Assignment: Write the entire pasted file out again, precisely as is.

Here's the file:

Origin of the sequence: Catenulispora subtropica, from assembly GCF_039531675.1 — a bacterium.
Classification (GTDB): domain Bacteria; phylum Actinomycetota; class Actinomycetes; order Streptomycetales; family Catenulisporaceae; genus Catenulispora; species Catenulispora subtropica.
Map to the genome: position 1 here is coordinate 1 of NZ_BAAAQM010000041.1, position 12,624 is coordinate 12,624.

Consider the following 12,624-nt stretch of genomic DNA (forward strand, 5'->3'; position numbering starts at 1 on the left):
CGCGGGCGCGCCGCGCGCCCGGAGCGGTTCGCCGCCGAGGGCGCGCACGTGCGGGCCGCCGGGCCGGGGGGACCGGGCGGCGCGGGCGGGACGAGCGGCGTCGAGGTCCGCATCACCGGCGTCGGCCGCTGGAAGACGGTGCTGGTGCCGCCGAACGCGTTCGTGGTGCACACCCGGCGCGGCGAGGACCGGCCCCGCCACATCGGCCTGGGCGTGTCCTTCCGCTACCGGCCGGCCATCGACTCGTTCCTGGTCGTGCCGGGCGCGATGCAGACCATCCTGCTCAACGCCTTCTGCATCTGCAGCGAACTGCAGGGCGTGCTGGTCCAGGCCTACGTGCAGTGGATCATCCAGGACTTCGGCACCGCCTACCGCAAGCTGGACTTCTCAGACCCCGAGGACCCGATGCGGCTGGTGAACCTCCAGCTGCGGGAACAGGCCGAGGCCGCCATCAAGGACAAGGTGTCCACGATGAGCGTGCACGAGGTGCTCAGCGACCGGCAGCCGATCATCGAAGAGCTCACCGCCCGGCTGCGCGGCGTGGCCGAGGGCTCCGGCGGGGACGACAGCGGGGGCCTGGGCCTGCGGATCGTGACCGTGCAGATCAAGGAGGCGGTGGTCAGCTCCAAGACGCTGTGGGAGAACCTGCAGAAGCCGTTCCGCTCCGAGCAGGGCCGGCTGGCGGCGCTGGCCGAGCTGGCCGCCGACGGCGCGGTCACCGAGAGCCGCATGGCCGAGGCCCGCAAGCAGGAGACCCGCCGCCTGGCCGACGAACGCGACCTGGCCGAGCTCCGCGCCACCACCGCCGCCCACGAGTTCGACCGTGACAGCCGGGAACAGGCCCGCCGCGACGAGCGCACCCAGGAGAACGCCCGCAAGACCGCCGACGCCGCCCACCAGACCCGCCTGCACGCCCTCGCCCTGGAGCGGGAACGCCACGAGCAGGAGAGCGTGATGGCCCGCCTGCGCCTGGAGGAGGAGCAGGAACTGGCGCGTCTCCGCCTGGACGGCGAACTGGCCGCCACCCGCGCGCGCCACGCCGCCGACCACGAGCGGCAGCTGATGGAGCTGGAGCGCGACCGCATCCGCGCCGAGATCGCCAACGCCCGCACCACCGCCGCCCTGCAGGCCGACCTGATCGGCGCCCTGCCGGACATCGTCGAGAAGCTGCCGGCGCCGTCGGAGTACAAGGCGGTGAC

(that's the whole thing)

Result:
Origin of the sequence: Catenulispora subtropica, from assembly GCF_039531675.1 — a bacterium.
Classification (GTDB): domain Bacteria; phylum Actinomycetota; class Actinomycetes; order Streptomycetales; family Catenulisporaceae; genus Catenulispora; species Catenulispora subtropica.
Map to the genome: position 1 here is coordinate 1 of NZ_BAAAQM010000041.1, position 12,624 is coordinate 12,624.

Consider the following 12,624-nt stretch of genomic DNA (forward strand, 5'->3'; position numbering starts at 1 on the left):
CGCGGGCGCGCCGCGCGCCCGGAGCGGTTCGCCGCCGAGGGCGCGCACGTGCGGGCCGCCGGGCCGGGGGGACCGGGCGGCGCGGGCGGGACGAGCGGCGTCGAGGTCCGCATCACCGGCGTCGGCCGCTGGAAGACGGTGCTGGTGCCGCCGAACGCGTTCGTGGTGCACACCCGGCGCGGCGAGGACCGGCCCCGCCACATCGGCCTGGGCGTGTCCTTCCGCTACCGGCCGGCCATCGACTCGTTCCTGGTCGTGCCGGGCGCGATGCAGACCATCCTGCTCAACGCCTTCTGCATCTGCAGCGAACTGCAGGGCGTGCTGGTCCAGGCCTACGTGCAGTGGATCATCCAGGACTTCGGCACCGCCTACCGCAAGCTGGACTTCTCAGACCCCGAGGACCCGATGCGGCTGGTGAACCTCCAGCTGCGGGAACAGGCCGAGGCCGCCATCAAGGACAAGGTGTCCACGATGAGCGTGCACGAGGTGCTCAGCGACCGGCAGCCGATCATCGAAGAGCTCACCGCCCGGCTGCGCGGCGTGGCCGAGGGCTCCGGCGGGGACGACAGCGGGGGCCTGGGCCTGCGGATCGTGACCGTGCAGATCAAGGAGGCGGTGGTCAGCTCCAAGACGCTGTGGGAGAACCTGCAGAAGCCGTTCCGCTCCGAGCAGGGCCGGCTGGCGGCGCTGGCCGAGCTGGCCGCCGACGGCGCGGTCACCGAGAGCCGCATGGCCGAGGCCCGCAAGCAGGAGACCCGCCGCCTGGCCGACGAACGCGACCTGGCCGAGCTCCGCGCCACCACCGCCGCCCACGAGTTCGACCGTGACAGCCGGGAACAGGCCCGCCGCGACGAGCGCACCCAGGAGAACGCCCGCAAGACCGCCGACGCCGCCCACCAGACCCGCCTGCACGCCCTCGCCCTGGAGCGGGAACGCCACGAGCAGGAGAGCGTGATGGCCCGCCTGCGCCTGGAGGAGGAGCAGGAACTGGCGCGTCTCCGCCTGGACGGCGAACTGGCCGCCACCCGCGCGCGCCACGCCGCCGACCACGAGCGGCAGCTGATGGAGCTGGAGCGCGACCGCATCCGCGCCGAGATCGCCAACGCCCGCACCACCGCCGCCCTGCAGGCCGACCTGATCGGCGCCCTGCCGGACATCGTCGAGAAGCTGCCGGCGCCGTCGGAGTACAAGGCGGTGAC